The Nation: Right On for the New Right

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New Rightists are also attempting to link up with blue-collar and ethnic groups they used to shun. Typical is Mike Thompson, the publicist for Anita Bryant's successful campaign against the homosexual antidiscrimination ordinance in Dade County. On the basis of overlapping economic and life-style issues, he is putting together what he hopes will be a "new majority" of Republicans, blue-collar Democrats and Jewish voters. "We will bring together people who have never been politically involved before," he says, "and they will go on to work together for other issues and candidates."

These tactics have paid off handsomely this year in special congressional elections. In three out of four races, Republicans have won upset victories over their Democratic opponents. In each case, the winner was helped by vocal and skillful conservative support.

In Washington State, G.O.P. Challenger John Cunningham found out that resentment against environmentalism was the biggest issue, so he made it his campaign theme. He won by splitting blue-collar Democrats worried about their jobs from liberal intellectuals preoccupied with the environment. Says Stanford Sociologist Seymour Lipset: "This is the kind of thing they are doing very well—looking from place to place, from region to region to find out what the discontent is."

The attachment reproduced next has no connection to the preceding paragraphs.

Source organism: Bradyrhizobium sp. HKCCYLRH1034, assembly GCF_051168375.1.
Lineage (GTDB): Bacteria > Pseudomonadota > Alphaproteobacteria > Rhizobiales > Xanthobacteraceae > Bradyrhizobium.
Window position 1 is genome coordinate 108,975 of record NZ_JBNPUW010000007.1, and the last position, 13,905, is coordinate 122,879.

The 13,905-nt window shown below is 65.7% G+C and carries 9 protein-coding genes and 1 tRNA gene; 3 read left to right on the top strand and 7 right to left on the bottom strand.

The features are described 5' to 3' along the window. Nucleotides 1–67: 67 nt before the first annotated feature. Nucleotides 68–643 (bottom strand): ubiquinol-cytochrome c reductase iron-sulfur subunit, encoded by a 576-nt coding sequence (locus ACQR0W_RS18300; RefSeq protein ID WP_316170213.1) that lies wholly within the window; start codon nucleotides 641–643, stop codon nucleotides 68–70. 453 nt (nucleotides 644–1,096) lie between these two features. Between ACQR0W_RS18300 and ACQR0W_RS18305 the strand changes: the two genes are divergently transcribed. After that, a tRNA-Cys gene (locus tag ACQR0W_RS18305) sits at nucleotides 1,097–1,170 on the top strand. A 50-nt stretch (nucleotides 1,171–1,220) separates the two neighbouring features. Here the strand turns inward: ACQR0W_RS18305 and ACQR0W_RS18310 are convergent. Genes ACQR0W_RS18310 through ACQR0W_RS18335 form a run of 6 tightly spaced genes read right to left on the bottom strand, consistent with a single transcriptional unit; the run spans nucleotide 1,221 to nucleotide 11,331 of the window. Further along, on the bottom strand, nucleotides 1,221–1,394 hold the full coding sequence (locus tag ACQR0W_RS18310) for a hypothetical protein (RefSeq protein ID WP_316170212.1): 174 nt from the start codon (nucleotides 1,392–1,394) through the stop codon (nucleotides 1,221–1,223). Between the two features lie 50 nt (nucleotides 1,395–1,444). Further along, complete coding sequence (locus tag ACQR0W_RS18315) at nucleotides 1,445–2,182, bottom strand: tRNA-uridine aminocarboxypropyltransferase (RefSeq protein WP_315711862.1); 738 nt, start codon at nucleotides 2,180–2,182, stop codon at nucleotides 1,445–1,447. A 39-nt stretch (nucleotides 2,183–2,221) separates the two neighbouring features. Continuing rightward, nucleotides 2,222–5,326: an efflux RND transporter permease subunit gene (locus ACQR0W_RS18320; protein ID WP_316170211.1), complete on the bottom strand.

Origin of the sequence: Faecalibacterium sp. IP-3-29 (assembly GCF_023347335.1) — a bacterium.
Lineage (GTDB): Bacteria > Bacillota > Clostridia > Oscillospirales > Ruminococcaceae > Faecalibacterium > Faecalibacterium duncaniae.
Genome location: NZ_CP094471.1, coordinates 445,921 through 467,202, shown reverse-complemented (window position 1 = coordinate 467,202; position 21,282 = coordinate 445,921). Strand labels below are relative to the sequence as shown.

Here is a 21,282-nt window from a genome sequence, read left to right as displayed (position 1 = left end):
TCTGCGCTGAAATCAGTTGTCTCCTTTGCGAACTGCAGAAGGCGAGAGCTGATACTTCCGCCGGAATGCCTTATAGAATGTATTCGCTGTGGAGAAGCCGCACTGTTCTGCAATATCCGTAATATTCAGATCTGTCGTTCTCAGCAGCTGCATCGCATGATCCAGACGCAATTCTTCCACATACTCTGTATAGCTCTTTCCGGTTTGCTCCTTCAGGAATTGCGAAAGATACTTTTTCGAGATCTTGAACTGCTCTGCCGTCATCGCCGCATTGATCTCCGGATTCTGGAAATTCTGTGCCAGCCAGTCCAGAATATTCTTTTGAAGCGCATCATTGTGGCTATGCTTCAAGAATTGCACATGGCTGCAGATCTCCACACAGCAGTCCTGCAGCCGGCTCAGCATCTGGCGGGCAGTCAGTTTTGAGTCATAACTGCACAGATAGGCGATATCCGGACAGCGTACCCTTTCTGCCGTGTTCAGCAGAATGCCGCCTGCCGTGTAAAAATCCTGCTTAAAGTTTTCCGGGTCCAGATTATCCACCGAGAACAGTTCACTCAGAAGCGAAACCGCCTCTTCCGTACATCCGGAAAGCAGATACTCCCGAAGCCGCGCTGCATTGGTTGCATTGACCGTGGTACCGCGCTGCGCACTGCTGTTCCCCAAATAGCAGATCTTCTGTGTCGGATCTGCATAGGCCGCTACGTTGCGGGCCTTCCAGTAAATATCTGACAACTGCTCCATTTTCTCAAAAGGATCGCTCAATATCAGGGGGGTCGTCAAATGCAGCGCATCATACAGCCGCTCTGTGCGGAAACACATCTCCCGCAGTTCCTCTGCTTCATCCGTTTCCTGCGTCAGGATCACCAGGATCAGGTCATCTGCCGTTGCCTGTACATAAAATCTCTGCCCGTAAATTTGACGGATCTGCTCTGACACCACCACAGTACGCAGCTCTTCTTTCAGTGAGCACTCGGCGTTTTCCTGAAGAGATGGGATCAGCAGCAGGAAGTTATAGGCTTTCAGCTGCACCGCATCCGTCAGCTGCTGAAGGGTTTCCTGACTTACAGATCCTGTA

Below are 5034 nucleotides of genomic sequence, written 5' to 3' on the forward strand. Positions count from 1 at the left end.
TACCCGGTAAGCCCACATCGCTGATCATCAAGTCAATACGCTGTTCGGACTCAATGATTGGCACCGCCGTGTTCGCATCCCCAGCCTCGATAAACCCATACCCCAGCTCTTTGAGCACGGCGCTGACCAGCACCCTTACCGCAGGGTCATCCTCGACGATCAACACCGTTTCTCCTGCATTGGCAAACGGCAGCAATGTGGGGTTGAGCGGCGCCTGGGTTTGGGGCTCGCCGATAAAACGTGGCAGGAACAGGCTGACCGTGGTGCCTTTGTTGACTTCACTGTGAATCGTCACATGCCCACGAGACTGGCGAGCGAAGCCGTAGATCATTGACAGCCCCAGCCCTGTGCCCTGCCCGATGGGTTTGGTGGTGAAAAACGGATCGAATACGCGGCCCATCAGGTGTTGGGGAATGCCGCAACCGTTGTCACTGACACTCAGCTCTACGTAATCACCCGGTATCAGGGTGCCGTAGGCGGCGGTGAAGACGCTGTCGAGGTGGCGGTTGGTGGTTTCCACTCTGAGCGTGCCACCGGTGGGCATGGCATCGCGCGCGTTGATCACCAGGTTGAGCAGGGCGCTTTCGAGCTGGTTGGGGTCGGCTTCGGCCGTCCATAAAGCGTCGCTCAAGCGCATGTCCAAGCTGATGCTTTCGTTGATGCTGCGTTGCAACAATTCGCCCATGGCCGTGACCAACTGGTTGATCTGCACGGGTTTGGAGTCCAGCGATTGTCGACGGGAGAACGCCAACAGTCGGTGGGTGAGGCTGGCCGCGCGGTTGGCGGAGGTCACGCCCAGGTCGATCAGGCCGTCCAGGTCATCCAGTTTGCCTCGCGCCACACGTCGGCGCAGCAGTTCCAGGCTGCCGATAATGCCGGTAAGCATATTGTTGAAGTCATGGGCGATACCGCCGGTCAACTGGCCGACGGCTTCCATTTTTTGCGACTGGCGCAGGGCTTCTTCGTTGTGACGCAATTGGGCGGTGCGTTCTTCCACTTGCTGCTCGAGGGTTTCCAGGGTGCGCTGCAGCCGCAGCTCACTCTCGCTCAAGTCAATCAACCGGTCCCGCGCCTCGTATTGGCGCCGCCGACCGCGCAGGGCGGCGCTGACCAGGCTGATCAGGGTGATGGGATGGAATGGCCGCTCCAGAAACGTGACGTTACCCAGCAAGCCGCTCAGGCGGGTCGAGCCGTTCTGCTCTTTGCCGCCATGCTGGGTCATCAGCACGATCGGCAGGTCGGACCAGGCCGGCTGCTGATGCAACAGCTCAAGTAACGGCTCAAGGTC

These days the leaders of the New Right are not talking seriously about forming a third party—the idea is too impractical. That leaves them only one way to gain national power: by taking over the G.O.P. Clearly it is far too early to say whether or not they will be able to succeed, but even if they do, they would still have problems. Although they are more pragmatic about techniques these days, the New Rightists tend to be just as purist as the old right on the issues. Hewing a hard ideological line would be no way for the beleaguered G.O.P. to boost its membership: it now commands only 20% of the national electorate.

To build a coalition on the national level, the conservatives would have to learn to compromise on issues—something that has always been difficult for them. Otherwise, the New Right would soon have the faded look of the old right—and just about as much appeal at the ballot box.

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